Those problems are mostly contained within the "hicks" (farmers), "skids" (drug addicts), hockey players, church people and the neighboring reservation. Confrontation of all kinds is a key comedic element of Letterkenny, and not just because Canadians like a good donnybrook and have the capacity, male and female, to beat your ass solid while looking like the friendliest folks around.

Keeso, the driving force of the series, plays Wayne, the toughest (but also, weirdly, the nicest) guy in Letterkenny, who is a hick and runs a produce stand outside of the family farm, which is basically just a setup for sitting around and talking. He does that with best friend Daryl (Nathan Dales), often shortened to "Dary" in that hockey (well, most sports) way of adding a "y" or "ie" sound to everybody's name. (It should be noted that some elements of Letterkenny will take you longer to figure out, and not just because it's full of colloquialisms and weird slang, but also because the series loves to take three words and smash them into one. As you untangle this concept, it gets ever funnier.) Wayne and Daryl often riff with Squirrely Dan (K. Trevor Wilson), who adds an "s" to just about every word that comes out of his mouth. In addition to the Canadian and Ontario accent, this will complicate things. It will also become exponentially more funny as you listen.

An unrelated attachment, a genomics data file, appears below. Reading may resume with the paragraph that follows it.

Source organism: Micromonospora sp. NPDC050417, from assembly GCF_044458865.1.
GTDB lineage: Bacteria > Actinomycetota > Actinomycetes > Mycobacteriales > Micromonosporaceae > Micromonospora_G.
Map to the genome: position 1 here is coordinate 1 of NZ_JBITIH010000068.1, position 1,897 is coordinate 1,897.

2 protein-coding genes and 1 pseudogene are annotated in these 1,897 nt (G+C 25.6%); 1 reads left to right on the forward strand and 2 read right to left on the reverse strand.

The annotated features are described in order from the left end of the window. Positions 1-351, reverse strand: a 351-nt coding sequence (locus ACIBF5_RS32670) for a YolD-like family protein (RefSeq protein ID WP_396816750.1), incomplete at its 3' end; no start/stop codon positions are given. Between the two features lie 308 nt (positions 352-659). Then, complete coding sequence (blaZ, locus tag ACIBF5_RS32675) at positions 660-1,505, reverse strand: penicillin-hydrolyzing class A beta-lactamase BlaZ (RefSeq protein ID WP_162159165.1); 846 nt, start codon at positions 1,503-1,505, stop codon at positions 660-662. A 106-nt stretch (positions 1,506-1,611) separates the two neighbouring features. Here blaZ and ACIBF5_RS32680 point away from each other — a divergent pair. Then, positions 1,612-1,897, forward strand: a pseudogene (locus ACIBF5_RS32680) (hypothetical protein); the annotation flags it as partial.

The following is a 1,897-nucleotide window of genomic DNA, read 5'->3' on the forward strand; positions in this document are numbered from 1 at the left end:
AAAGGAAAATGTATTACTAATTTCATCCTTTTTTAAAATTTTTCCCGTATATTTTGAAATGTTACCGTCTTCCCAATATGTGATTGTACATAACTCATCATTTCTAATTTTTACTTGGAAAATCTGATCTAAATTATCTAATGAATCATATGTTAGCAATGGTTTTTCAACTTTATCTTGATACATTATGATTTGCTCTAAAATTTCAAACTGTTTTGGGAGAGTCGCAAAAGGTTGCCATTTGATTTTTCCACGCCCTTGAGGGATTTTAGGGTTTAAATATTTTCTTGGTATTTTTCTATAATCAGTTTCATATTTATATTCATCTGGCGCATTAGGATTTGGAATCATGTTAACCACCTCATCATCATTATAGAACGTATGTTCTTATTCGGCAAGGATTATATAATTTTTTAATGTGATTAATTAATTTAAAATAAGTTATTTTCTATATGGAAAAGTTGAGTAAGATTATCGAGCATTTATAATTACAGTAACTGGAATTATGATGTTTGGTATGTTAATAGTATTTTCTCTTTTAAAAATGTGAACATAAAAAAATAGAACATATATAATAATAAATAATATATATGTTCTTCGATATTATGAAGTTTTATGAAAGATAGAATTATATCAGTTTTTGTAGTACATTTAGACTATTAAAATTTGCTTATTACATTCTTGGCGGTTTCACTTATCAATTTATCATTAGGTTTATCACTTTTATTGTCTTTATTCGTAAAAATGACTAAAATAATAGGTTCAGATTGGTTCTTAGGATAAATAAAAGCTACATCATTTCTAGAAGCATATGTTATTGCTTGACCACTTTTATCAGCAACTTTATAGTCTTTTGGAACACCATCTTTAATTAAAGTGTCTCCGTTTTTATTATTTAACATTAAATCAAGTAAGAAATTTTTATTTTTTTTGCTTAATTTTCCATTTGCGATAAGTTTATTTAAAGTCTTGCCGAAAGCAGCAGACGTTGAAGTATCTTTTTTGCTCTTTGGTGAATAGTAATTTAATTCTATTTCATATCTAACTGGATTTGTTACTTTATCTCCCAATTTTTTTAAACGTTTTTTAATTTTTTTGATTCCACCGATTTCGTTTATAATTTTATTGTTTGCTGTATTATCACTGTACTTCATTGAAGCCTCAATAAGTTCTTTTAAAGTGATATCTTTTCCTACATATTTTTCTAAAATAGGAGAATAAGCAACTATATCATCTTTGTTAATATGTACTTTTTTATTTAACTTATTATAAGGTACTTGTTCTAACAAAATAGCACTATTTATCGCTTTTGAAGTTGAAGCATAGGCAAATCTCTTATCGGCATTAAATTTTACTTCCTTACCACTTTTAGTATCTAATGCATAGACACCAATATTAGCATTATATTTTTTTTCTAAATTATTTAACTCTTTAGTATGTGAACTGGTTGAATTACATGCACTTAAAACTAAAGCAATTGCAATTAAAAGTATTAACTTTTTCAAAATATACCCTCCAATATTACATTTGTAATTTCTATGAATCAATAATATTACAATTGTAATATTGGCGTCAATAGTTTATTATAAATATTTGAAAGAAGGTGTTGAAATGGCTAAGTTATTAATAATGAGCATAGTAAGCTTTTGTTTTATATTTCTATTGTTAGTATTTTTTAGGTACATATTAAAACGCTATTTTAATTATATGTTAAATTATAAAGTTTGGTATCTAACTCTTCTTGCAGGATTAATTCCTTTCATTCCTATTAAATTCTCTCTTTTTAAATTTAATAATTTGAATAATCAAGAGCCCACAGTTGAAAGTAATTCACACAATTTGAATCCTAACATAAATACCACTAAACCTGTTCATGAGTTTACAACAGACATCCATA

Wayne's sister, Katy (Michelle Mylett), is not to be messed with. She's also, much to the chagrin of Wayne, in a relationship with Reilly (Dylan Playfair) and Jonesy (Andrew Herr), two members of the Letterkenny Irish hockey team who are, generously, dull butter knives, who live to work out and flirt with hot girls (aka "snipers"). There's also a clutch of addicts and drug dealers who are part goth, boy band, spastic dancers and mostly frightened and displaced nice guys; a clearly gay pastor who might or might not be confused about it; the world's filthiest female bartender; and, well, the most eclectic and mostly angry and sometimes perverted batch of locals you'll ever see.

Each season grows this group while making the core group more relatable, likable and funny in their distinctness.

There is an unvarnished rural Canadian-ness to all of it, from the "nutsack" references to far, far worse; but as coarse as Wayne and friends can get, there's both a code of a honor among everyone and a sweetness underneath that often catches you by surprise. Letterkenny can be philosophical while being juvenile, intelligent while ridiculous, and though some grasp of Canada or hockey or a hard life in the snow might help the initial viewing, it's not essential to understanding the comedy. 

What Letterkenny is, most impressively, is verbally adroit. Few series riff this fast, and the verbal gymnastics are not shortcut with pauses that clutter. The series keeps the storyline to a minimum and is dominated by conversations between characters. That means Keeso and Tierney's writing all but demands allegiance to rhythm, which moves at an insane pace (in turn, you learn to really appreciate the disparate actors here).

Canadian series, particularly the comedies, have rarely got their due south of their border, but Americans have a chance to discover one of the better exports now that Hulu has signed on (though, if I'm being honest, I want to see the next three seasons follow pretty quickly, so get on that deal, Hulu).

Letterkenny is different but, listen, figure it out.